Standing together to curb bullying
Malaysia’s movement to create a culture of kindness.
It made me feel like I was nothing to anyone else.
Ten year old Kadira (not her real name) experienced bullying at school. Despite complaining to teachers many times, nothing changed. The bullying caused her much stress and she started feeling depressed even worthless.
Bullying can have lasting effects. Victims, bullies, and even bystanders can experience anxiety and depression stemming from bullying incidents, that if not addressed, persist into adulthood. According to the Malaysia Crime Prevention Foundation, bullying affects 84% of children under 18 in some way or form. Bullying took many forms including cyberbullying and in some cases, physical violence that led to severe injuries and even death.
In 2017, Malaysians were shocked by a series of bullying incidences that ended in the death of T Nhaveen and navy cadet officer Zulfarhan Osman at the hands of their peers. There was growing interest from the public too.
Between 2012 and 2015, 14,000 bullying cases at school were recorded in Malaysia by the Ministry of Education.
Together with the Ministry of Education Malaysia, youth reporters Rage, NGO Women & Girls, and the Borneo Marathon, UNICEF sought to counter bullying with kindness. Under the hashtag #Standtogether, the message was for all people to stand together, support each other, and come up with ideas to express kindness.
A lot of bullying initiatives focus on punishing the bully but doing so only continues the cycle of violence. We wanted to counter bullying through kindness.
Instead of punishing the bully – it is time to reward the kind.
Violence begets violence; showing kindness and love is the most important intervention for both victims and bullies
As part of the #StandTogether campaign, a competition was held in which schools were asked to submit Kindness Project ideas for National Kindness Week. Over 150 submissions were received. Thirty winning schools were given RM1,000 (USD260) each to run their projects, and receive a visit by one of the campaign’s celebrity ambassadors. Children, teachers, and parents alike were invited to take the kindness pledge.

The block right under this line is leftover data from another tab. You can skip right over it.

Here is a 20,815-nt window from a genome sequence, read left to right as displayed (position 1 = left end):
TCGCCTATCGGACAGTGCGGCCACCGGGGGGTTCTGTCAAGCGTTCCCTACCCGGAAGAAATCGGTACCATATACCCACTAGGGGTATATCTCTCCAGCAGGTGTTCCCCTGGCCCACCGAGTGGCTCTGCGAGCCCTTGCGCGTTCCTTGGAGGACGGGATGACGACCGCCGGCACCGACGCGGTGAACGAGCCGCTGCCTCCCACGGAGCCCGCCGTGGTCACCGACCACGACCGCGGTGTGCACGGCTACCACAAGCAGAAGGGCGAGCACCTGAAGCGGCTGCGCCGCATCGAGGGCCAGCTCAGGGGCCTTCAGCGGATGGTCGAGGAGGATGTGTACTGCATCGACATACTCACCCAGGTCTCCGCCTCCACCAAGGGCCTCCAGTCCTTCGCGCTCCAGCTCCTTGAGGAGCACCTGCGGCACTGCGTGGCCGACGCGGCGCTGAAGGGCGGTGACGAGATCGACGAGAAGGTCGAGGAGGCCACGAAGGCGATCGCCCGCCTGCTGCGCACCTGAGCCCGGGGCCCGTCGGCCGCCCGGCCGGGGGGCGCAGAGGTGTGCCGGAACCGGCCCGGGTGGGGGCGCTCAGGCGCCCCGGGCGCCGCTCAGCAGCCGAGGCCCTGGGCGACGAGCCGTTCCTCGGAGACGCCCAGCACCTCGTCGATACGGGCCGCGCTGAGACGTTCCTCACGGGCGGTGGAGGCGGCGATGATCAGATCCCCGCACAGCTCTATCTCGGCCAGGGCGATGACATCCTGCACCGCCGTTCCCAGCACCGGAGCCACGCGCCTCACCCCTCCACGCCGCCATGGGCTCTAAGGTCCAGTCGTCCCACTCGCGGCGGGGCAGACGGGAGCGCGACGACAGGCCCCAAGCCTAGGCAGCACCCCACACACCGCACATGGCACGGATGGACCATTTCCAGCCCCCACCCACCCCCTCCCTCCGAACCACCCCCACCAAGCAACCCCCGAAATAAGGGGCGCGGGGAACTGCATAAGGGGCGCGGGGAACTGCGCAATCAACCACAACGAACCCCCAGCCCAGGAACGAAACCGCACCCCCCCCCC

The campaign created Malaysia’s first National Kindness Week in April 2018.
In the spirit of #Standtogether, UNICEF also worked with the Borneo Marathon in Sabah to send the kindness message to a new audience. The team spoke to marathon runners at the event and participants took the kindness pledge during the prize giving ceremony. UNICEF and the Borneo Marathon team also spoke to children in the community to highlight stories of bullying happening in Sabah. It was through these stories that Kadira could share her experience.
Her message is this:
I would like to tell other children that they should never listen to the bullies. I feel it is important to share my story because I don’t want other children to feel depressed or sad like I did.
The campaign saw many children and adults come forward to share their experiences with bullying. Even celebrities shared how they were bullied.
Also, to commemorate World Children’s Day in Malaysia, UNICEF collaborated with the Ministry of Education Malaysia to encourage schools across Malaysia to participate in a “Kindness For Every Child” #kidstakeover school programme. A flexible and engaging School Activation kicked off early in 2018 and will continue through the year to motivate children to learn about their rights, and mobilise “kindness” actions in their schools.
What is bullying? How does it affect children? How to cope with it? Browse through videos, posters and other resources available on the Standtogether website: https://standtogether.my/ to help you support a victim, be a responsible bystander, and spread kindness every day.